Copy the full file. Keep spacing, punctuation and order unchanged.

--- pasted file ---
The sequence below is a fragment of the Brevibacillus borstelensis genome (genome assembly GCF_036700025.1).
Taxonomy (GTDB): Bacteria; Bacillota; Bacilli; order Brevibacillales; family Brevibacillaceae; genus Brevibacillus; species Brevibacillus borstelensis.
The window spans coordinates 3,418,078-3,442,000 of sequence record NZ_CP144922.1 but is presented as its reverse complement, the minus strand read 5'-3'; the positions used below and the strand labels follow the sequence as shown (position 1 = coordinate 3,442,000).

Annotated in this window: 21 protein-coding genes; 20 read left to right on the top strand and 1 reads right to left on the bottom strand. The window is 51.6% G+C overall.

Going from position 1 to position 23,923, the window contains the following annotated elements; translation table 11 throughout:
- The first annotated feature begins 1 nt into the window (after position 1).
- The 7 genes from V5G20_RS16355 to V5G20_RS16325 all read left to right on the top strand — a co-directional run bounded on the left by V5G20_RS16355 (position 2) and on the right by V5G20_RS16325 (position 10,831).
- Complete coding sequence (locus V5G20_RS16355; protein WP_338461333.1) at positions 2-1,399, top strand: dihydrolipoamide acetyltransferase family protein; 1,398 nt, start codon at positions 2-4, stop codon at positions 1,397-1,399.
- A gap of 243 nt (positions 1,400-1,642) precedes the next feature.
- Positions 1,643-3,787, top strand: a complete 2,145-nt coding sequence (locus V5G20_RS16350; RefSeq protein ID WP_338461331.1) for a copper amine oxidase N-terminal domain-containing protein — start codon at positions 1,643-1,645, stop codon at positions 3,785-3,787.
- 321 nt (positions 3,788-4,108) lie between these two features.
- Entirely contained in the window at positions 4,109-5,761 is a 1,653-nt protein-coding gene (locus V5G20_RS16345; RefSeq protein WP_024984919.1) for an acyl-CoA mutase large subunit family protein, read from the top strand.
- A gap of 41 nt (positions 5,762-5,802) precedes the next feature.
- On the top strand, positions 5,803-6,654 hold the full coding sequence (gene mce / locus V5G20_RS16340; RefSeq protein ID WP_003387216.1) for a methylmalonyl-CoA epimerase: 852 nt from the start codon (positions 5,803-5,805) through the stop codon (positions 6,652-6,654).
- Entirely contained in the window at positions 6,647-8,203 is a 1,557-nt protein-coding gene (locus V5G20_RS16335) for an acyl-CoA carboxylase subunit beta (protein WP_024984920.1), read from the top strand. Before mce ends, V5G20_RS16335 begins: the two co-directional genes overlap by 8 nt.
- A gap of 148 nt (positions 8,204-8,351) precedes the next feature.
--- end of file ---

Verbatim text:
The sequence below is a fragment of the Brevibacillus borstelensis genome (genome assembly GCF_036700025.1).
Taxonomy (GTDB): Bacteria; Bacillota; Bacilli; order Brevibacillales; family Brevibacillaceae; genus Brevibacillus; species Brevibacillus borstelensis.
The window spans coordinates 3,418,078-3,442,000 of sequence record NZ_CP144922.1 but is presented as its reverse complement, the minus strand read 5'-3'; the positions used below and the strand labels follow the sequence as shown (position 1 = coordinate 3,442,000).

Annotated in this window: 21 protein-coding genes; 20 read left to right on the top strand and 1 reads right to left on the bottom strand. The window is 51.6% G+C overall.

Going from position 1 to position 23,923, the window contains the following annotated elements; translation table 11 throughout:
- The first annotated feature begins 1 nt into the window (after position 1).
- The 7 genes from V5G20_RS16355 to V5G20_RS16325 all read left to right on the top strand — a co-directional run bounded on the left by V5G20_RS16355 (position 2) and on the right by V5G20_RS16325 (position 10,831).
- Complete coding sequence (locus V5G20_RS16355; protein WP_338461333.1) at positions 2-1,399, top strand: dihydrolipoamide acetyltransferase family protein; 1,398 nt, start codon at positions 2-4, stop codon at positions 1,397-1,399.
- A gap of 243 nt (positions 1,400-1,642) precedes the next feature.
- Positions 1,643-3,787, top strand: a complete 2,145-nt coding sequence (locus V5G20_RS16350; RefSeq protein ID WP_338461331.1) for a copper amine oxidase N-terminal domain-containing protein — start codon at positions 1,643-1,645, stop codon at positions 3,785-3,787.
- 321 nt (positions 3,788-4,108) lie between these two features.
- Entirely contained in the window at positions 4,109-5,761 is a 1,653-nt protein-coding gene (locus V5G20_RS16345; RefSeq protein WP_024984919.1) for an acyl-CoA mutase large subunit family protein, read from the top strand.
- A gap of 41 nt (positions 5,762-5,802) precedes the next feature.
- On the top strand, positions 5,803-6,654 hold the full coding sequence (gene mce / locus V5G20_RS16340; RefSeq protein ID WP_003387216.1) for a methylmalonyl-CoA epimerase: 852 nt from the start codon (positions 5,803-5,805) through the stop codon (positions 6,652-6,654).
- Entirely contained in the window at positions 6,647-8,203 is a 1,557-nt protein-coding gene (locus V5G20_RS16335) for an acyl-CoA carboxylase subunit beta (protein WP_024984920.1), read from the top strand. Before mce ends, V5G20_RS16335 begins: the two co-directional genes overlap by 8 nt.
- A gap of 148 nt (positions 8,204-8,351) precedes the next feature.